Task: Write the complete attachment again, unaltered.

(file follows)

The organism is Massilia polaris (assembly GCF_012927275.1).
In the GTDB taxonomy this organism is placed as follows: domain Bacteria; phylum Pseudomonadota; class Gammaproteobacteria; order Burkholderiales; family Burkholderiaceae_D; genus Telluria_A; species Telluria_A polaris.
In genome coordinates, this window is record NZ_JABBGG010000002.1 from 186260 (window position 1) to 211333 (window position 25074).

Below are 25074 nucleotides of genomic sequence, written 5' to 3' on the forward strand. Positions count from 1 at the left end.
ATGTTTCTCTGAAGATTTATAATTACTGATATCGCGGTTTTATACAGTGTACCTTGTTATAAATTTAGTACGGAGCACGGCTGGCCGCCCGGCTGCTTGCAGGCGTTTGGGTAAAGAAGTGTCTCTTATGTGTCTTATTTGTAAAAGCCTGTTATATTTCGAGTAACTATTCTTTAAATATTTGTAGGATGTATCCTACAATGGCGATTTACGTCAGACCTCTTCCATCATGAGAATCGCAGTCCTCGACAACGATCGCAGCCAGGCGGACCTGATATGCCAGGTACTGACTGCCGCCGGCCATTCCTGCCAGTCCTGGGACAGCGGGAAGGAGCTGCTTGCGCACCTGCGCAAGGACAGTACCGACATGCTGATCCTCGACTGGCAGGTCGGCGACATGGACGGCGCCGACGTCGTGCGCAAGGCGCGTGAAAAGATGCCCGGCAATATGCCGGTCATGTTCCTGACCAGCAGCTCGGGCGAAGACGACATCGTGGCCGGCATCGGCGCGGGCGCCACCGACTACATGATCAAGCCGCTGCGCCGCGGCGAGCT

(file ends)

The organism is Massilia polaris (assembly GCF_012927275.1).
In the GTDB taxonomy this organism is placed as follows: domain Bacteria; phylum Pseudomonadota; class Gammaproteobacteria; order Burkholderiales; family Burkholderiaceae_D; genus Telluria_A; species Telluria_A polaris.
In genome coordinates, this window is record NZ_JABBGG010000002.1 from 186260 (window position 1) to 211333 (window position 25074).

Below are 25074 nucleotides of genomic sequence, written 5' to 3' on the forward strand. Positions count from 1 at the left end.
ATGTTTCTCTGAAGATTTATAATTACTGATATCGCGGTTTTATACAGTGTACCTTGTTATAAATTTAGTACGGAGCACGGCTGGCCGCCCGGCTGCTTGCAGGCGTTTGGGTAAAGAAGTGTCTCTTATGTGTCTTATTTGTAAAAGCCTGTTATATTTCGAGTAACTATTCTTTAAATATTTGTAGGATGTATCCTACAATGGCGATTTACGTCAGACCTCTTCCATCATGAGAATCGCAGTCCTCGACAACGATCGCAGCCAGGCGGACCTGATATGCCAGGTACTGACTGCCGCCGGCCATTCCTGCCAGTCCTGGGACAGCGGGAAGGAGCTGCTTGCGCACCTGCGCAAGGACAGTACCGACATGCTGATCCTCGACTGGCAGGTCGGCGACATGGACGGCGCCGACGTCGTGCGCAAGGCGCGTGAAAAGATGCCCGGCAATATGCCGGTCATGTTCCTGACCAGCAGCTCGGGCGAAGACGACATCGTGGCCGGCATCGGCGCGGGCGCCACCGACTACATGATCAAGCCGCTGCGCCGCGGCGAGCT